War for the Planet of the Apes
Director – Matt Reeves
Cast – Andy Serkis, Woody Harrelson, Steve Zahn, Amiah Miller
Rating – 4.5/5
Fifteen years ago, a virus called the Simian Flu all but wiped out humanity. It was because we interfered in matters we did not understand, and our arrogant belief that we could alter nature and escape unpunished.
But the virus had a side-effect. It made Simians – apes, chimps, monkeys of all sorts – evolve quicker than they were meant to. Soon, like most oppressed beings suddenly empowered, they fought back. They were led in that first battle by an ape named Caesar, who had seen the compassion mankind was capable of, but also the cruelty.
It’s been fifteen years since the fight on the Golden Gate Bridge, a fight the apes won, but after which they were forced to leave the dangerous cities. Caesar, battle-worn and scarred, has taken his apes, and his family, into the woods, where they lay in hiding, one eye always glancing over their shoulder for the last remnants of humanity to attack.
Word has travelled over the snowy mountains that a violent militia has been formed by a cruel man, a man who calls himself The Colonel, like Apocalypse Now’s Kurtz, utterly consumed by insanity. He has imprisoned hundreds of apes at his large compound, which lies at the foot of snowy, forested mountains. He makes them work, under his boot-heels, tamed to the sound of his whip. He has madness in his eyes, they say. A torn, tattered American flag hangs limply off his balcony, from where, like Schindler’s List’s Amon Göth, he surveys his kingdom through a lens.
He wants them to build a wall.
War for the Planet of the Apes is the rare blockbuster that arrives once, maybe twice every year. In 2017, we haven’t seen a better one since Logan, a film with which it shares several similarities – a hero driven by duty, a mute young girl whom he must protect, and a sombre tone that will surely test the patience of some audience members. But that’s what made me like it more.
With this, Matt Reeves has made his fourth, unquestionably great movie. His grip on the war movie tone, aided by stunning, almost biblically grand visuals and music by two Michaels, Seresin and Giacchino, firmly establish him as one of the finest directors working within the studio system today.
It might even be the first great post-human movie – for more reasons than one. Technically, because it signals the arrival of an era in cinema where human actors could quite possibly be made obsolete, and thematically, because it suggests that human beings are a scourge that needs to be destroyed.
Over the three films that span several decades, the Planet of the Apes reboot series tells an epic story of one creature’s rise, but it is also a Shakespearean tragedy – a cautionary tale that chronicles the slow death of an entire species: Mankind.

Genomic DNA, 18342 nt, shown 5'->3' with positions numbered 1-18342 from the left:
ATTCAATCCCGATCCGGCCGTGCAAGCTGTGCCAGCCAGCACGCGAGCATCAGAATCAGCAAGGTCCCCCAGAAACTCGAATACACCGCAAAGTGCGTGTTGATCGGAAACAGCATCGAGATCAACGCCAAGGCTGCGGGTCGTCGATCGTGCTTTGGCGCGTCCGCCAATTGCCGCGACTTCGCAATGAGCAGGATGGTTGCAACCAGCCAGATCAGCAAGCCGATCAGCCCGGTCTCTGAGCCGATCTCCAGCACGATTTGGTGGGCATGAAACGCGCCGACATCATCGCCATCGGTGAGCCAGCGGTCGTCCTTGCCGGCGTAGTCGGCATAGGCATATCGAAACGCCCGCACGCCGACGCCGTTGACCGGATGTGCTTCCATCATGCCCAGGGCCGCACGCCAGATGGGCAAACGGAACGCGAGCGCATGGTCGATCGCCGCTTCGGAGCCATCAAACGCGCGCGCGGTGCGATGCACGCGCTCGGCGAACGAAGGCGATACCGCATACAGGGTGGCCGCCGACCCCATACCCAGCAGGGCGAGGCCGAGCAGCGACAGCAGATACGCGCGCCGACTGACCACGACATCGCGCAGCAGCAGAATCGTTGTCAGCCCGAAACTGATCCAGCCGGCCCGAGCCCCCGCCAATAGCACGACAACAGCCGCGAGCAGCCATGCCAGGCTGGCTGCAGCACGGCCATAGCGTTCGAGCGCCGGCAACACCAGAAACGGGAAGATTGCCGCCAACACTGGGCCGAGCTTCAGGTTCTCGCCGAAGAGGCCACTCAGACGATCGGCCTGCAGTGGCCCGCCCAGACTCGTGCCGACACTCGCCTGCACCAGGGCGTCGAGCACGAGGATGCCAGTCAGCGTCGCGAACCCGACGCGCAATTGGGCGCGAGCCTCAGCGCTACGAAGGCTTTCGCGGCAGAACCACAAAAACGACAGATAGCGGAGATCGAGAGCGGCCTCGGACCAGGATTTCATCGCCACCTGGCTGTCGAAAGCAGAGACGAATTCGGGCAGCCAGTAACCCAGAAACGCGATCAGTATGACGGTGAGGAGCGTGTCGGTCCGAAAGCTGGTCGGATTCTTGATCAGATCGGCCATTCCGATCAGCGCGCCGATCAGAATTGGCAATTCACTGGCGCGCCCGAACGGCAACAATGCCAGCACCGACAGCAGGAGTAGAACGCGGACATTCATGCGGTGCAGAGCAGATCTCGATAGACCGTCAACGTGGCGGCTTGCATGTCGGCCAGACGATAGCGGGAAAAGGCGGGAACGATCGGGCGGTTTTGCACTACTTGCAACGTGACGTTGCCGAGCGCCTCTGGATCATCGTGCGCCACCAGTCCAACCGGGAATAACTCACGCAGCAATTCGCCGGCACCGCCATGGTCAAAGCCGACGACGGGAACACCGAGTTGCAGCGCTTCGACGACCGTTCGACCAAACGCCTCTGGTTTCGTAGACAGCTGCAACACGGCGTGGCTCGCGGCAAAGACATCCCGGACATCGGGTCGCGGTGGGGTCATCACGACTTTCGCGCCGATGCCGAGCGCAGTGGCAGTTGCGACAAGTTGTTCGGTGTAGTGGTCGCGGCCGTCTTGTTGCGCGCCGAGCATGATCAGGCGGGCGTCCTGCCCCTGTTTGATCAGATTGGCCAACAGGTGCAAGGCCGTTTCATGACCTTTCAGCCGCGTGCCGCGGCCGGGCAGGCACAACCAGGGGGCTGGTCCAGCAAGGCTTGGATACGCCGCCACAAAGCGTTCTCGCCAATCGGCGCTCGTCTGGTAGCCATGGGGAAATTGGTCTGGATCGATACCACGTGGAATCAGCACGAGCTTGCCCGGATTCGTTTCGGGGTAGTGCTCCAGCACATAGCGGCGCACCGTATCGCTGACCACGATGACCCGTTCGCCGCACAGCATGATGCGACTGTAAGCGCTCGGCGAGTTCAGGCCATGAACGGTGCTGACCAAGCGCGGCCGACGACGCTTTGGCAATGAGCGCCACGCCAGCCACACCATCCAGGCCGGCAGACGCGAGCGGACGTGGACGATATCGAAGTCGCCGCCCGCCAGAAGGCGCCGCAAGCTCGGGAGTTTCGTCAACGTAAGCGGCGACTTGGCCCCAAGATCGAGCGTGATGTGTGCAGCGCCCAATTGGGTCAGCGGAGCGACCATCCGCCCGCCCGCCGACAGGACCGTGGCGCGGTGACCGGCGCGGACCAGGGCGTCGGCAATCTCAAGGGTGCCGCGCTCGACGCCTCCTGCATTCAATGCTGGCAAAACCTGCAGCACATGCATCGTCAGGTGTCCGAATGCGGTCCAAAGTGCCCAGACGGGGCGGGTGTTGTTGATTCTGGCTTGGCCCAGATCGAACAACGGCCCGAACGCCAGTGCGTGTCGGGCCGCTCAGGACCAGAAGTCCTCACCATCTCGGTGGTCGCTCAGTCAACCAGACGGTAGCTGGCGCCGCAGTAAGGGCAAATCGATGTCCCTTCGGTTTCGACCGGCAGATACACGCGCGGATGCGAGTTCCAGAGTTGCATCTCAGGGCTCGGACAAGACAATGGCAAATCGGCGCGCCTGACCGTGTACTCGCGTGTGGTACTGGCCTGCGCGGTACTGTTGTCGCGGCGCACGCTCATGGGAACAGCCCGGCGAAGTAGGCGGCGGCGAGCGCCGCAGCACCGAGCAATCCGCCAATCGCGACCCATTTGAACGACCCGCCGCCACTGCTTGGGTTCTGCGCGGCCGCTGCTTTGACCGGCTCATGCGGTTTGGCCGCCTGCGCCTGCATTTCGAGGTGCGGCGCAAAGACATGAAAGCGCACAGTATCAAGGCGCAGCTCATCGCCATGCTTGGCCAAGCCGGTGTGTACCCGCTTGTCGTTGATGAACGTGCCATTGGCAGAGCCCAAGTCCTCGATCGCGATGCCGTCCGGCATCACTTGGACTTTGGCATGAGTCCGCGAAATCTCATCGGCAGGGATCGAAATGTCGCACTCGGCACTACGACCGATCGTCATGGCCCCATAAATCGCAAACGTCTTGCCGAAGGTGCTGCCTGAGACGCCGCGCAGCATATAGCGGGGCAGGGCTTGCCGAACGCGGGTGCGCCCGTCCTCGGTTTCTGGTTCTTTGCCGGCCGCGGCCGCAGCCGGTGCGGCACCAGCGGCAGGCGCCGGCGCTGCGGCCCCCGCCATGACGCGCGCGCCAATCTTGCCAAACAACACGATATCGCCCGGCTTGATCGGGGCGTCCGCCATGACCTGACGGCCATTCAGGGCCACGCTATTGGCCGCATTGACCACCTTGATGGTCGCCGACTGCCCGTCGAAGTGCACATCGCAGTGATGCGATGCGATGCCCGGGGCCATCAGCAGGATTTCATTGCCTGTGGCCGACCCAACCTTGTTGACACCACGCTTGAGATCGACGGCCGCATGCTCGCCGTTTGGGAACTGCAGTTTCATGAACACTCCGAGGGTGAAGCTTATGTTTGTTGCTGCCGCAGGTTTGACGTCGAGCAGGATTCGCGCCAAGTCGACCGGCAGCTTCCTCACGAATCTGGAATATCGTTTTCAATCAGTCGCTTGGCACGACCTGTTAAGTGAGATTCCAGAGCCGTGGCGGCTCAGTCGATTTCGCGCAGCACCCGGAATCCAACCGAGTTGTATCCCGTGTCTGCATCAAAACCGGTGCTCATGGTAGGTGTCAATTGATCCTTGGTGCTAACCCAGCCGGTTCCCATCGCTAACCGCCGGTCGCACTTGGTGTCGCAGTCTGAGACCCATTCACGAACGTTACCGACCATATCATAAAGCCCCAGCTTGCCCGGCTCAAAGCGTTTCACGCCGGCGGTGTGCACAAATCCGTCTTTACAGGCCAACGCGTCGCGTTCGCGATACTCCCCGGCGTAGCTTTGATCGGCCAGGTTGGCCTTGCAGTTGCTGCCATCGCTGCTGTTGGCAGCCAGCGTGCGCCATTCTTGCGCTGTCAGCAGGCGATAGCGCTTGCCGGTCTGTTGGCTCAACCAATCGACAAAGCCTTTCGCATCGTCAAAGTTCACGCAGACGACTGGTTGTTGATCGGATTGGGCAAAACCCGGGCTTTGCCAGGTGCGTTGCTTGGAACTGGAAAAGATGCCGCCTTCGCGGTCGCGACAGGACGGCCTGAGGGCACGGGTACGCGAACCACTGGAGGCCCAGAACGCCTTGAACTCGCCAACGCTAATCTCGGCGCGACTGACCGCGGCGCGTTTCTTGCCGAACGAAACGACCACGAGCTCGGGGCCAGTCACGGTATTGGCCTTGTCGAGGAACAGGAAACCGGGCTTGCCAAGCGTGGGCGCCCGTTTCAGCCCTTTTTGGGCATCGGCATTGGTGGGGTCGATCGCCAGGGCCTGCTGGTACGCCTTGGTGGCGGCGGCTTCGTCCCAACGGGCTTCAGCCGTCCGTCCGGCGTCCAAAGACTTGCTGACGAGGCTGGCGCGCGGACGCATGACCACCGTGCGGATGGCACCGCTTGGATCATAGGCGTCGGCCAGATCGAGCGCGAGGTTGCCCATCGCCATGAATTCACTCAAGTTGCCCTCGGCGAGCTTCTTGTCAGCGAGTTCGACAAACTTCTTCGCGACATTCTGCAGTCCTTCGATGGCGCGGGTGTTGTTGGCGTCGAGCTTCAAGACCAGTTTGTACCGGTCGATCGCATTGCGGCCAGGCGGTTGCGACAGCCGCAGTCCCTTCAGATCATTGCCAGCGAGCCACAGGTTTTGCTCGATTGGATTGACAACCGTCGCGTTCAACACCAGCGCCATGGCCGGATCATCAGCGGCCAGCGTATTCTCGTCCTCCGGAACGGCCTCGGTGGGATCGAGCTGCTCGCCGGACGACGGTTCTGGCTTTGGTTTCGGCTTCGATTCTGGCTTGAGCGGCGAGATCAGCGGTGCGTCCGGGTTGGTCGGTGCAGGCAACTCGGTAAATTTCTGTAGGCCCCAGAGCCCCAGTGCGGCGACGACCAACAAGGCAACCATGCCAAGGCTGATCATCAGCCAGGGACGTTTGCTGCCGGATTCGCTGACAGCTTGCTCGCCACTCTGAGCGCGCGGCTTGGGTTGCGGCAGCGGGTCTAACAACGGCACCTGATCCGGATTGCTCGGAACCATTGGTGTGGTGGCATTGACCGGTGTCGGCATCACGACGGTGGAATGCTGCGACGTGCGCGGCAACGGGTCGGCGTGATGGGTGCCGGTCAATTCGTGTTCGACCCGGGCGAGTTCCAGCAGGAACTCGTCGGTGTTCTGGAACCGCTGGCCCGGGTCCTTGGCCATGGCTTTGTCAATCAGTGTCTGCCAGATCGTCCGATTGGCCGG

Our hubris, it suggests, is the reason behind our downfall. We have been led to believe, ever since we were little children, ignorant and malleable, that we are the apex predators, that we occupy the throne at the top of the food chain. This is a lie. We are simply at that stage in the evolution of our planet at which we happen to be the most intelligent life forms living on it. Faced with the prospect of billions of more years’ worth of evolution, we could easily be overtaken by an even more intelligent species – perhaps one of our own making.
Like Bong Joon-ho’s terrific Okja, a film that could very easily be its close cousin, War for the Planet of the Apes harbours an unshakable contempt for humanity. And along with its immediate predecessor, the quietly brilliant Dawn for the Planet of the Apes, it firmly believes that we are beyond redemption, and that the only thing to do is for us to gracefully die out.
But what are we without our fighting spirit? What are we without our silly delusions and false confidence? It’s what makes us human, dammit! So foolishly, we fight, even in the face of inevitable defeat, without realising – and this is crucial – that more often than not, we are the villains. In this particular situation, that face of inevitable defeat looks like an angry ape’s.
And what an intricate work of art it is. Crafted by hundreds of immensely talented people, sculpted around a flawless central performance by Andy Serkis, a maverick and a maven. If this doesn’t get him an Academy Award nomination, then we must rally the troops, and like a bunch of apes, protest till they start firing arrows at our sides, yelling ‘Apes, together, strong,’ till we die.